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Environmental fate & pathways

Biodegradation in water: screening tests

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Reference
Endpoint:
biodegradation in water: ready biodegradability
Type of information:
experimental study
Adequacy of study:
key study
Reliability:
1 (reliable without restriction)
Rationale for reliability incl. deficiencies:
other: This study was conducted under GLPs, and was a valid study with no deviations.
Qualifier:
according to
Guideline:
OECD Guideline 301 F (Ready Biodegradability: Manometric Respirometry Test)
Deviations:
no
Qualifier:
according to
Guideline:
EU Method C.4-D (Determination of the "Ready" Biodegradability - Manometric Respirometry Test)
Deviations:
no
Qualifier:
according to
Guideline:
EPA OPPTS 835.3110 (Ready Biodegradability)
Deviations:
no
GLP compliance:
yes
Oxygen conditions:
aerobic
Inoculum or test system:
activated sludge, domestic, non-adapted
Details on inoculum:
The microbial inoculum consisted of activated sludge mixed liquor, collected from a Midland Municipal Wastewater Treatment Plant that treats an excess of 11 million liters of wastewater per day, of which > 90% is from domestic sources. The activated sludge was collected one day prior to initiation of the test, and was continuously aerated until used. Prior to use, the activated sludge was screened through 500μm nylon mesh, and briefly homogenized. The mixed liquor suspended solids (MLSS) content of the homogenized sludge was determined gravimetrically to be 1270 mg/L. Based on this determination, 435 mL of the homogenized activated sludge was added to 18 liters of the sterilized mineral medium to yield a final MLSS concentration of approximately 30 mg/L.
Duration of test (contact time):
28
Initial conc.:
30.1 mg/L
Based on:
COD
Parameter followed for biodegradation estimation:
CO2 evolution
Parameter followed for biodegradation estimation:
O2 consumption
Parameter followed for biodegradation estimation:
DOC removal
Details on study design:
The biodegradation reaction mixtures were prepared in specially designed 1-liter glass reaction vessels, each containing a 500 mL portion of the inoculated mineral medium. The reaction vessels are designed with flat glass bottoms to accommodate stirring with large PTFE-coated magnetic stir bars. These vessels are also fitted with 20 x 105 mm glass side baffles to facilitate complete mixing/aeration of the stirred reaction mixtures. All reaction vessels were labeled using a color coded system for vessel identification. The various reaction mixtures which comprised the experimental design for this study along with dose concentrations are listed in Table 2. Inoculum Blanks, containing the inoculated mineral medium with unamended silica gel and without added test or reference material, were prepared in duplicate. These Inoculum Blanks were used to determine mean values for cumulative O2 consumption, CO2 evolution, and DOC concentration in the absence of added test material. Biodegradation of the Reference material, aniline, was determined in duplicate Positive Control mixtures to verify the viability of the inoculum. Biodegradation of the test material in the Test Suspensions was determined by adding test material-amended silica gel to the inoculated mineral medium (500 mL). A single Abiotic Control mixture was prepared by adding mercuric chloride (sterilizing agent) to inoculated mineral medium containing the test material-amended silica gel. This Abiotic Control was used to determine the amount of O2 consumption, CO2 evolution, and DOC formation or removal measured in the Test Suspensions which is attributed to abiotic reactions. A portion of unamended silica gel was added to each of the Inoculum Blank and Positive Control mixtures to replicate the associated particle surface area resulting from addition of test material-amended silica gel to the Test Suspensions.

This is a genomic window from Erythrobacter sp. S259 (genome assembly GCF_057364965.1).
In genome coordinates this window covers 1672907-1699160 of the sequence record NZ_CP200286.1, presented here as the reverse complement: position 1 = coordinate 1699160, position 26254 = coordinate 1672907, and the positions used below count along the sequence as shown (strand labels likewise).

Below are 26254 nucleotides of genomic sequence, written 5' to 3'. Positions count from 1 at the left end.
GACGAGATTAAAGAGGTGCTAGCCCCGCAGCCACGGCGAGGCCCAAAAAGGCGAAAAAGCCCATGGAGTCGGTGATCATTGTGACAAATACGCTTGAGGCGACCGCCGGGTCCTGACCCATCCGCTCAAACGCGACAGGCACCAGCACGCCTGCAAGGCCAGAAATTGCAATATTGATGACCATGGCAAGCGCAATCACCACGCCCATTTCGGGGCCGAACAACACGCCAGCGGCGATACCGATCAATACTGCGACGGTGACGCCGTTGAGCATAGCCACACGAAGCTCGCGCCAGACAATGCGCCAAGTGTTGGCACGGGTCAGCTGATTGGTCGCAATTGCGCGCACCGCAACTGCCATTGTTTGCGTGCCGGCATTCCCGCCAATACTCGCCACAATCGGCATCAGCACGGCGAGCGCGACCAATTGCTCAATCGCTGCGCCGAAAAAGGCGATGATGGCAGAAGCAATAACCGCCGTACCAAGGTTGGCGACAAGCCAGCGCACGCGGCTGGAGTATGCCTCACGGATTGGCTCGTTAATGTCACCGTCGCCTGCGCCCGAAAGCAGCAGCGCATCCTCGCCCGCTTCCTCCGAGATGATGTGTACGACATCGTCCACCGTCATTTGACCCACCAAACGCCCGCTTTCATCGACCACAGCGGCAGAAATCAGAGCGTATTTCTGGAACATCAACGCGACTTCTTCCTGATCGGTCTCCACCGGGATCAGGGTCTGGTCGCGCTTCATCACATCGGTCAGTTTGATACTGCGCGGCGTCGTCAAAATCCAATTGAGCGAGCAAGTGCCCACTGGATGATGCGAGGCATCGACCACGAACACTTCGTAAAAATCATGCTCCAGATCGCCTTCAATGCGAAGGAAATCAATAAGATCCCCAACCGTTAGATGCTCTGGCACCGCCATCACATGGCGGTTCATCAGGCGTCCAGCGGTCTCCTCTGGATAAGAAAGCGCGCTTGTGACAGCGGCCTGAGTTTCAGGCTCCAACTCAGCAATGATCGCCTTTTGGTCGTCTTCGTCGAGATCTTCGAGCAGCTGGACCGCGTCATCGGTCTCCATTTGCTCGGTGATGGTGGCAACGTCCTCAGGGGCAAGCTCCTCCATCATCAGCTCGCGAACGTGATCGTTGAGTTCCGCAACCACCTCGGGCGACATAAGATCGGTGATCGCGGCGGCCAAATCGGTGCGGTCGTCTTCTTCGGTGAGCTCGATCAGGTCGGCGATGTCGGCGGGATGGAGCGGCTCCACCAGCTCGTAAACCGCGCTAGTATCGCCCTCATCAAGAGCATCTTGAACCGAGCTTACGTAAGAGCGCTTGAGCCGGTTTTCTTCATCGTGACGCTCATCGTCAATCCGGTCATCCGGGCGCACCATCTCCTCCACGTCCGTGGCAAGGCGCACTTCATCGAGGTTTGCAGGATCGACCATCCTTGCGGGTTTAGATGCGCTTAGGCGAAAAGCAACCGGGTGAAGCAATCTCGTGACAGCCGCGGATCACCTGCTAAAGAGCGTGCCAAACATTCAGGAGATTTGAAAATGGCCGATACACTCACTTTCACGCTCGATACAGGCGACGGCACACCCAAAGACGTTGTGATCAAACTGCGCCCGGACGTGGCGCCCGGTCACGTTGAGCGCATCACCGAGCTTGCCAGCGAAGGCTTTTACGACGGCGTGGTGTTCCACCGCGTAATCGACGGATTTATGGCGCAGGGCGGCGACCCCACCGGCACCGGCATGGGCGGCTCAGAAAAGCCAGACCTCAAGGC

After addition of test material, aniline, and sterilizing agent to the appropriate vessels; the pH of the reaction mixtures were measured and adjusted as necessary to 7.4 ± 0.2, then stirred for 30 minutes to homogenize their contents prior to initiation of the test. Samples (30 mL) of the Inoculum Blank, Test Suspensions, Positive Control, and Abiotic Control reaction mixtures were collected for initial analyses of dissolved organic carbon (DOC)
and nitrate/nitrite analysis. Prior to measurement of initial oxygen and CO2 concentrations, the headspace volume of each individual reaction vessel was determined by the automated respirometer system. Other specific operating parameters for the respirometer system are described in detail in the study file. A temperature reference vessel containing 500 mL water was incubated and stirred alongside the biodegradation reaction mixtures in this test. The water temperature in this vessel was recorded by a submerged NIST-traceable thermocouple. The biodegradation reaction mixtures were
incubated in the dark at a temperature between 20 and 24 °C, and maintained within ± 1 °C of the average incubation temperature. The reaction mixtures were continuously stirred by a PTFE-coated magnetic stir bar rotating at a setting of 150 rpm.
Reference substance:
aniline
Parameter:
% degradation (CO2 evolution)
Value:
0
Sampling time:
28 d
Parameter:
% degradation (O2 consumption)
Value:
0
Sampling time:
28 d
Parameter:
% degradation (DOC removal)
Value:
0
Sampling time:
28 d
Details on results: